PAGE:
The Old Grey Mare: Part 3

May 10, 2012

A few years ago, I was searching for apartments with a couple of friends, and came across a spacious apartment in a two-family house not too far from where I live now.  The landlords lived downstairs, which wasn’t ideal, and they were in their early 80s, which was also not ideal (possible noise issues from us), but we took the apartment and ended up having a really wonderful time living there.  I especially, had a wonderful relationship with the two elderly landlords, and even after I moved out, I had breakfast with them every few months and kept in touch.

A couple of months ago I called them to make plans for breakfast and never got a call back.  I got a little worried, but I didn’t want to overreact, so I waited a few weeks to bug them again.  The husband, Sal, answered the phone, and I responded by saying, “S! I called you a month ago and you never called me back!”  His response was the one I had been worried about.  His wife, Coral, who had been suffering from Parkinson’s for years, was sick.  I was going over to the house anyway that night to see my friend who still lives there, so I said I’d stop by to say hello.  What I didn’t expect, was that my hello would also be goodbye.

She hadn’t eaten in a month and had lost significant weight.  She still had her feisty sense of humor, but was weak, and I knew that this was it.  Sal, who loved Coral and had been caring for her for years, told me that he was probably going to take her to the doctor the following day to get some fluids and a feeding tube in her so she could get stronger.  In my head, I was saying “Eek!  She seems to be making the choice to let go – don’t push it!”  My therapist self just listened and validated feelings, and when I needed to leave, I gave them both a hug and told Coral not to let Sal boss her around too much.  She said with a smile and a tightened fist, “I’ll punch him.”

That was the last time I saw Coral, and she passed away a week later in the peace of her own house and her own bed.

Despite this being difficult, emotionally, I carried on, went to New Orleans, and unfortunately missed both of the services.  I haven’t gone back to see Sal yet, but when I do, I’m sure I’ll find a man with a broken heart who wished he could do more for Coral at the end.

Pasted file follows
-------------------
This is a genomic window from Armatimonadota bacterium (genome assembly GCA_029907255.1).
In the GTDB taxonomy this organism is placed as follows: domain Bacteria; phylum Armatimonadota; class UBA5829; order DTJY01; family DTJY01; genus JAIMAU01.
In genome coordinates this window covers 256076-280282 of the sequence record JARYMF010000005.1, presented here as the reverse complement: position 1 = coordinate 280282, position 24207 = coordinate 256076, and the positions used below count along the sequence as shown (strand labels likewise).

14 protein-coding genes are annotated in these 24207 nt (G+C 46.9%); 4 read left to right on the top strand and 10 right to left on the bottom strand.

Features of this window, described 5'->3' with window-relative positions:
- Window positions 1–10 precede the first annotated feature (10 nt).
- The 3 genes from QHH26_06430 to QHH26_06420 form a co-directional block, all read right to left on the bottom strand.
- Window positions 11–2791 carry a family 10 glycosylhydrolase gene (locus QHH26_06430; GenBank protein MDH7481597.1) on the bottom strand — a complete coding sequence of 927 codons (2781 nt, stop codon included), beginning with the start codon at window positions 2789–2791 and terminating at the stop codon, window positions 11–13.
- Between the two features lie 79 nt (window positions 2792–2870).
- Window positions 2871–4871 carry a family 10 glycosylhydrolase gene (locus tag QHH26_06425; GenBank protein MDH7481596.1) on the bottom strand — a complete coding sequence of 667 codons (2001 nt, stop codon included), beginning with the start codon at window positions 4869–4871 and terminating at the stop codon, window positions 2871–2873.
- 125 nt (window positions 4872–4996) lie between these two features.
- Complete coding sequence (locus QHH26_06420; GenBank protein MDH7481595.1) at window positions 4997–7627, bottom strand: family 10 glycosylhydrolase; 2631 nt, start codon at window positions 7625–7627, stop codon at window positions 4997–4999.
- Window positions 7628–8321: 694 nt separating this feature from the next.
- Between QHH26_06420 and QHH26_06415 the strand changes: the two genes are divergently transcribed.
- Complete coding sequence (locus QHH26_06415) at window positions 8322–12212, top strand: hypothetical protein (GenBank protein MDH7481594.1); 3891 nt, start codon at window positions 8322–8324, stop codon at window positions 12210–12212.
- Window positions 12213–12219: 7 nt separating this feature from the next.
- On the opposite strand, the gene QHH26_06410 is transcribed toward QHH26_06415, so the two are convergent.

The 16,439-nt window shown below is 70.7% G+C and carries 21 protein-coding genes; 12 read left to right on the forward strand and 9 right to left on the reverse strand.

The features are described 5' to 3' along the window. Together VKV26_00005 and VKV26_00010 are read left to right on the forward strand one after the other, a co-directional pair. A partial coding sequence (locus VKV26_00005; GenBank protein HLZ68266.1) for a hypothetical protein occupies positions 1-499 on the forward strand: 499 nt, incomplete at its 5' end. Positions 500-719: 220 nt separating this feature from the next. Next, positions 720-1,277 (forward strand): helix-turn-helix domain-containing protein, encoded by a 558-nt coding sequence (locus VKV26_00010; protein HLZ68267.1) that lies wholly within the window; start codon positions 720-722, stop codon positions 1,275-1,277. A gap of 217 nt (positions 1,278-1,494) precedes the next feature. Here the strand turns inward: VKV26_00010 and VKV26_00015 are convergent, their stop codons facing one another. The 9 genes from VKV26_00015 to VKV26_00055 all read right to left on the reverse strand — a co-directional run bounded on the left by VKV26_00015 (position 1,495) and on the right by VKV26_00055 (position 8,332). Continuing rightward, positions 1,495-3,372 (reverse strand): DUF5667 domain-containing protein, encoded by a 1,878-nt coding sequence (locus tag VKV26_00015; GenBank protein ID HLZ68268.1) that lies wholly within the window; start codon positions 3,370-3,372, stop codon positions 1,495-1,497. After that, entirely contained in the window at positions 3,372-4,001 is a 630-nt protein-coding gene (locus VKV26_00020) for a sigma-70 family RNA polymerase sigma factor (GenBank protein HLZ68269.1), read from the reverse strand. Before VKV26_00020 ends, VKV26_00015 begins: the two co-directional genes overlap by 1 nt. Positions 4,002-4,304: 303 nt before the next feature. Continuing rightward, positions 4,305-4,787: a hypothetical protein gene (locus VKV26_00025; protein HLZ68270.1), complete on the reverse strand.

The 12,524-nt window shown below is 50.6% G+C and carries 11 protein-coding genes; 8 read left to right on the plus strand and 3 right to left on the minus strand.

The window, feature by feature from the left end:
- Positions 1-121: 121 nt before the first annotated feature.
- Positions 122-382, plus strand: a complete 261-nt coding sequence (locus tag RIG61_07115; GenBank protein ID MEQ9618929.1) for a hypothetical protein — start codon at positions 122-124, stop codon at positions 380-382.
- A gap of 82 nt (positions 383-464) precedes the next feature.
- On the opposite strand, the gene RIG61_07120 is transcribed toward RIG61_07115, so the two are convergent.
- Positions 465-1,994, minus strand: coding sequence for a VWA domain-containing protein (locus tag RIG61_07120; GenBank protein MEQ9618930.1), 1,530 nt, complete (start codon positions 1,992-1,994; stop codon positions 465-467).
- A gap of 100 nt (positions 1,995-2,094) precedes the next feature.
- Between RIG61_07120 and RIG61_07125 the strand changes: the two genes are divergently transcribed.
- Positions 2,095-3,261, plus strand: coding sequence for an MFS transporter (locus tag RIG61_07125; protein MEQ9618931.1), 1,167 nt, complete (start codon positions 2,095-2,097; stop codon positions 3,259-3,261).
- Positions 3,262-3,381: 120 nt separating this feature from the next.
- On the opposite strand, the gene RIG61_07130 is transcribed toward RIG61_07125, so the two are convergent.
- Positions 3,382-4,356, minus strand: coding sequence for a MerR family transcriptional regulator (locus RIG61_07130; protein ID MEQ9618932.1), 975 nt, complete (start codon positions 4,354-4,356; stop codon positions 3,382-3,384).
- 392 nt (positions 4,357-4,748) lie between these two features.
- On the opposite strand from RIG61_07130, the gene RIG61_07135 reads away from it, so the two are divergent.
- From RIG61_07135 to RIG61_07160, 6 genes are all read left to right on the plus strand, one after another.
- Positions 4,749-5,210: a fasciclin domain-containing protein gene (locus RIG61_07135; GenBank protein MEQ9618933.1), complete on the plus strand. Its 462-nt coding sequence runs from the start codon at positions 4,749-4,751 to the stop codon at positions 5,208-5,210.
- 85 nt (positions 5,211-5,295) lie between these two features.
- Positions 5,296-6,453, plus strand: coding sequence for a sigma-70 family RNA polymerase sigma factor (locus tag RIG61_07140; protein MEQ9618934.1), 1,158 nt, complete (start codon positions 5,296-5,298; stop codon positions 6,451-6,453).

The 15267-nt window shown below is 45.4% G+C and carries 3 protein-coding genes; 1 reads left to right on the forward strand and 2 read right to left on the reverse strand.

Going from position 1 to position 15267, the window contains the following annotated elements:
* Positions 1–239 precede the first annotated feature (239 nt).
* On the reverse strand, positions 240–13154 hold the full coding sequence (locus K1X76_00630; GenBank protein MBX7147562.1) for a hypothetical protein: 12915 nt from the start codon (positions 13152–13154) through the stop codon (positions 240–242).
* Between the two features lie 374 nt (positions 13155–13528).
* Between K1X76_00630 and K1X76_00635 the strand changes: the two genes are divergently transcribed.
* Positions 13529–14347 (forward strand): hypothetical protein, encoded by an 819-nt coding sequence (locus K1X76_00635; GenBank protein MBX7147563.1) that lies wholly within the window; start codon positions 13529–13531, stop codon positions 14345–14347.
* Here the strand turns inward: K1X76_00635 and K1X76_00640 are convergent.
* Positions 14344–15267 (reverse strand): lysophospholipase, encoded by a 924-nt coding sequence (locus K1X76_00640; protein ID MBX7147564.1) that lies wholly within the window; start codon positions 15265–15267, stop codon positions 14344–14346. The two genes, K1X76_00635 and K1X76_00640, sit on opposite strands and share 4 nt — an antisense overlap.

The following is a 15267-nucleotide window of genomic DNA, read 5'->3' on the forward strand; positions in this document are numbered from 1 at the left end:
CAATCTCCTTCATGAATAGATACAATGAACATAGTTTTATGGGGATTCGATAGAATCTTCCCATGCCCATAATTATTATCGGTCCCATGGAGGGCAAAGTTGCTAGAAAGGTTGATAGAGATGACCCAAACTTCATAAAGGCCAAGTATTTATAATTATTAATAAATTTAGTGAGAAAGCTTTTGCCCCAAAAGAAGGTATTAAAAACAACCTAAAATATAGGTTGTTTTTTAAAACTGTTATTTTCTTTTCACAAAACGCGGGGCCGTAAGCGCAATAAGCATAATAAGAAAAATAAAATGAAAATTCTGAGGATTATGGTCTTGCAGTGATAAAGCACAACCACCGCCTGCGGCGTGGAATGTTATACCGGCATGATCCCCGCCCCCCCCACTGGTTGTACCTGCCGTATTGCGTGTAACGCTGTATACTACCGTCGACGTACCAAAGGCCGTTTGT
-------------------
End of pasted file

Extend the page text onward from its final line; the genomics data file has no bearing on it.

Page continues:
When a family member or loved one is suffering, the first thing we want to do is make them feel better.  We want them to be healthy and happy, and most importantly, we want them to be the same as they used to be.  When Sal said he wanted to take her to the hospital to get a feeding tube, he was probably going through that exact mental pattern.  He wanted her to be better.

This brings about a question I have asked before: When do we let go?  What is the point that we let life take its course and let the declining loved one die peacefully and without intervention?  How do we wrap our heads around the rationale when we are so wrapped up in emotion?

I bring myself back to the Terri Schiavo story…How much is too much?  Doctors had said there was no chance that she would recover after trained professionals had tried multiple types of therapy for her. Nothing was making a difference for so many years that she ended up being on a feeding tube in a vegetative state for close to fifteen years before it was decided that she should be able to pass away.  She was fairly young, which I’m sure contributed to her family being so tortured about her situation, but when the body or the brain decides to go, decides not to eat, decides it is finished, for whatever reason, what is the point where we are able to see things from an objective point of view and make a decision that is truly in the best interest for the person who is suffering?

Luckily, my friend Coral was allowed to go in peace.  I’m not sure of the circumstances that led to that decision, and I’ll ask Sal someday, but I’m glad she’s not suffering anymore.  She was so funny, and had so much life, but I know that underneath the surface, she was frustrated that she couldn’t do certain things anymore, and was in pain a lot.  Because she was elderly on top of her health problems, I think it was only fair for her family to let her die naturally, and they did.

I hope someday that I have people around me who will make the right decisions for me when I’m not able to really live my life anymore.


Names have been changed to ensure individuals’ privacy.


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